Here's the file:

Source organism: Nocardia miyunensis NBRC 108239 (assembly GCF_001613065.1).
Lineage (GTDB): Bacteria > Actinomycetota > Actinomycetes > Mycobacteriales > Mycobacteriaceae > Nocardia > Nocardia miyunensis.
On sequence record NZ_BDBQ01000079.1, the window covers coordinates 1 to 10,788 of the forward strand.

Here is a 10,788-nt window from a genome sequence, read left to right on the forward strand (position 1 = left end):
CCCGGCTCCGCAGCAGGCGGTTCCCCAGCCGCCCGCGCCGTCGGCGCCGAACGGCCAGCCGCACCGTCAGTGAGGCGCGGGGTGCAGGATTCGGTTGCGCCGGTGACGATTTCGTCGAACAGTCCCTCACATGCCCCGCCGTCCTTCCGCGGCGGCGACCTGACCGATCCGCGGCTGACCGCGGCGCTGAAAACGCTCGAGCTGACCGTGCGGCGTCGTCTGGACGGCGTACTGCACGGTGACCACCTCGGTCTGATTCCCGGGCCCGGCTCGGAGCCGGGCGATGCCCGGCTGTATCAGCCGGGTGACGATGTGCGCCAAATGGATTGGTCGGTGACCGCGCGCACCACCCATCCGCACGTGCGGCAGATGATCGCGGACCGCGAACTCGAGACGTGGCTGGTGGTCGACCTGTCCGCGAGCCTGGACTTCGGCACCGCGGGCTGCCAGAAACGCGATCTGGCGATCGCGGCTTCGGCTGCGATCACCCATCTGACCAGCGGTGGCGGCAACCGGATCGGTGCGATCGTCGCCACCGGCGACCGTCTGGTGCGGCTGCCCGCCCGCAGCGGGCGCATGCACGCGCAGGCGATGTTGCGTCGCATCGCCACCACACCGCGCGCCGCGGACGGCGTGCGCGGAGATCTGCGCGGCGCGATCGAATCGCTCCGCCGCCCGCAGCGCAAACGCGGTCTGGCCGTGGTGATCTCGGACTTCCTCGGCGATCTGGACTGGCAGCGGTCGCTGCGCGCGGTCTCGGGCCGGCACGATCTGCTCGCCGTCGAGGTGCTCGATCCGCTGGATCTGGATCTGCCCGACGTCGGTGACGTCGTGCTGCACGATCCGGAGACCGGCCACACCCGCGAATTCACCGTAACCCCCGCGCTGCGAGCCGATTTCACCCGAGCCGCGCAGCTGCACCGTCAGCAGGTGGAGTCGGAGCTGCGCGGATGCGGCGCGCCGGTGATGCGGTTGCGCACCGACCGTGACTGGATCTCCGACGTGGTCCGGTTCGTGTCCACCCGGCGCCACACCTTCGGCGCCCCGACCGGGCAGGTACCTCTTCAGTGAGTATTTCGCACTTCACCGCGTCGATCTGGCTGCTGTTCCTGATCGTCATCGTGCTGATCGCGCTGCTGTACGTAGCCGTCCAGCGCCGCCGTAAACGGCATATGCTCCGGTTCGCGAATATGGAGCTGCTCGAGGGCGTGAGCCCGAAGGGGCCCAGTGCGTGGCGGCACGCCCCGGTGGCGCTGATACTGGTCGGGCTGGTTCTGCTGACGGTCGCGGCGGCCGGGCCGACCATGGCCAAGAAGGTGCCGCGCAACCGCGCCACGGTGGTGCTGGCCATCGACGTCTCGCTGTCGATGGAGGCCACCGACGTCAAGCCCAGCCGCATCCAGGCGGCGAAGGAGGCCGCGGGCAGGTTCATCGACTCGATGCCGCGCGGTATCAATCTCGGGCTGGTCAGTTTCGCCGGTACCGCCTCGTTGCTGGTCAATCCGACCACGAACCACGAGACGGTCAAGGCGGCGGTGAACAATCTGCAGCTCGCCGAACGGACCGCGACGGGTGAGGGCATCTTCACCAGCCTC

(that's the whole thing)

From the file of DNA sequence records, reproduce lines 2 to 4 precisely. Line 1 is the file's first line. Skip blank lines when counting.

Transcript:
Lineage (GTDB): Bacteria > Actinomycetota > Actinomycetes > Mycobacteriales > Mycobacteriaceae > Nocardia > Nocardia miyunensis.
On sequence record NZ_BDBQ01000079.1, the window covers coordinates 1 to 10,788 of the forward strand.

Here is a 10,788-nt window from a genome sequence, read left to right on the forward strand (position 1 = left end):